The Differences Between Seborrheic Keratosis & Some Other Common Skin Conditions

Seborrheic keratosis is often confused with some common skin disorders such as moles, warts and actinic keratosis.  Seborrheic keratosis is also different from the malignant skin cancer keratosis. Comparing seborrheic keratosis with warts, you should know that warts are caused by some form of virus while seborrheic keratosis are not. Warts develop very rapidly and they do not tend to get darkened, seborrhoeic keratosis develop gradually and they often get darkened after years of development.

Moles are often tan, brown or skin coloured, and almost everyone develop around 20-35 moles in his or her lifetime, however not everyone develop seborrheic keratosis and seborrheic keratosis often appear as darkened patches and most of it are hereditary in nature while some are caused by over exposure to sunlight, hence very few people develop them.

Comparing actinic keratosis with seborrheic keratosis, actinic keratosis are regarded as an indication that an individual may develop skin cancer later on in life, however seborrheic keratosis are not cancerous in nature. The face, forearms and some parts of the neck are often affected by actinic keratosis , as these are the places which are mostly exposed to the UV rays of the sunlight.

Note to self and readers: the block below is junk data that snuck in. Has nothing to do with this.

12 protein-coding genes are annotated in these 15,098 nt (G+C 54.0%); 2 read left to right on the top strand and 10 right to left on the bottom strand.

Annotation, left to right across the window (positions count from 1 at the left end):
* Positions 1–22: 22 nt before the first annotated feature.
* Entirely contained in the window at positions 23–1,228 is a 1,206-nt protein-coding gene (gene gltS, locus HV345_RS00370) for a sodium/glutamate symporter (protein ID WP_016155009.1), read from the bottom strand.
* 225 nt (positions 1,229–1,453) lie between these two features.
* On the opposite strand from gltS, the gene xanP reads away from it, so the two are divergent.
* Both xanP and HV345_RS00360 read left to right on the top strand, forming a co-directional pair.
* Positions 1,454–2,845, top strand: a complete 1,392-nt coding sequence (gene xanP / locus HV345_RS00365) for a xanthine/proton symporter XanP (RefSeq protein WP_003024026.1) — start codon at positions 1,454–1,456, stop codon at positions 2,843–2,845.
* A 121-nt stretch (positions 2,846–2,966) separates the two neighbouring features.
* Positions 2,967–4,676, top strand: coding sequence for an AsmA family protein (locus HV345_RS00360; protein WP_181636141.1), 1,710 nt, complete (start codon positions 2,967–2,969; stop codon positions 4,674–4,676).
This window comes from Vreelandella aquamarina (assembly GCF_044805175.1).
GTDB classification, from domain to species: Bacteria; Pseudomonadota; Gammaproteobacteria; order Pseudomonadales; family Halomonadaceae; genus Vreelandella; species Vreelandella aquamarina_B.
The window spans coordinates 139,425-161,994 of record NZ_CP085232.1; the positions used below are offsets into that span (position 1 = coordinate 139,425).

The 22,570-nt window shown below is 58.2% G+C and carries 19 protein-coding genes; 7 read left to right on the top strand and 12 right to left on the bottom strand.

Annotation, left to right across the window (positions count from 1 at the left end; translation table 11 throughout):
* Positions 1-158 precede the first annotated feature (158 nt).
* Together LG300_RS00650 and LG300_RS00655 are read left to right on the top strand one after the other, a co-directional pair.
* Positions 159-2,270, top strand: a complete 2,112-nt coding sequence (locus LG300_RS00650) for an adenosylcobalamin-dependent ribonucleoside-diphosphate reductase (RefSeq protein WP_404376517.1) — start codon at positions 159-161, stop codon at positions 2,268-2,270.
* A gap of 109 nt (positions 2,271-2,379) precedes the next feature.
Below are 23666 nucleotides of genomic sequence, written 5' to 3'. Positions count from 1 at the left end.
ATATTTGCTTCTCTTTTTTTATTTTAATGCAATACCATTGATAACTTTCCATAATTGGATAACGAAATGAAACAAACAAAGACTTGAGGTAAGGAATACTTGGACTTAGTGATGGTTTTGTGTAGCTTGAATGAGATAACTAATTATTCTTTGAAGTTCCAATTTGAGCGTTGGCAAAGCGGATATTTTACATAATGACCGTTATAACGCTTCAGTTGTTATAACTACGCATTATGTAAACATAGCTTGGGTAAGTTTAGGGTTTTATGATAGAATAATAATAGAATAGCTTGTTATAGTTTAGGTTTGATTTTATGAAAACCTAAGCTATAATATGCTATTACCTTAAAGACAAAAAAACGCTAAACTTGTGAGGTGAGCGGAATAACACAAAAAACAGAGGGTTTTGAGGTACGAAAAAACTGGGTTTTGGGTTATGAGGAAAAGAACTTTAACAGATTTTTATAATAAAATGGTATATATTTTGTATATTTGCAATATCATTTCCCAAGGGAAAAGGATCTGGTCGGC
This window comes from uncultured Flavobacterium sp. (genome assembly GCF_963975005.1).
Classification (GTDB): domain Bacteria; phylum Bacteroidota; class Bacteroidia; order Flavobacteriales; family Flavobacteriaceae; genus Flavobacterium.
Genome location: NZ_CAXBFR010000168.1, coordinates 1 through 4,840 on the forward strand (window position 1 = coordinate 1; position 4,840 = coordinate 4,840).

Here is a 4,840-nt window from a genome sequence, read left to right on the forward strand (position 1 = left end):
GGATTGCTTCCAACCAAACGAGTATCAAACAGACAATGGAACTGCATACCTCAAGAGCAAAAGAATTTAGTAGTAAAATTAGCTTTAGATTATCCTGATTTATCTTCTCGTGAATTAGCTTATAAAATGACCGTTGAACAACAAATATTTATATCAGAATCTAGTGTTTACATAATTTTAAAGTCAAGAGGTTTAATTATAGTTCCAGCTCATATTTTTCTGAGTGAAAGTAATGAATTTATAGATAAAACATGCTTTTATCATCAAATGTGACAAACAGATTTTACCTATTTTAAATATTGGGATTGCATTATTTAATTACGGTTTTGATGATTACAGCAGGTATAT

Actinic keratosis infections are more common in people with pale looking skin nature as well as people with light eyed people. The colour of the skin or the hair does not necessarily determine who gets seborrheic keratosis, its all about genetic mutations in some chromosomes of the body. Actinic keratosis seem to be flatter, more reddened than seborrheic keratosis, they also appear to be more hardened and any scaly skin development should be examined by a dermatologist.

Melanoma is a serious form of skin cancer which often appears as a black or blue-black growth on the skin. Melanomas can be confused with seborrheic keratosis because they both appear as dark coloured skin discolourations, however any skin disorder which has become itchy, blotchy and irritated should be examined by a dermatologist against skin cancer development.

The best possible way to detect if a skin infection is seborrheic keratosis or any other form of skin infection is to first of all check physically and then through some clinical diagnosis. Misdiagnosis can lead to wrong forms of treatments which may aggravate the skin infections. Consulting a dermatologist is highly recommended, except you are convinced of your skin disorder.

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Seborrheic Keratosis Website ReadingRelated Websites:

Actinic Keratosis – Keratosis Treatment – Ag3derm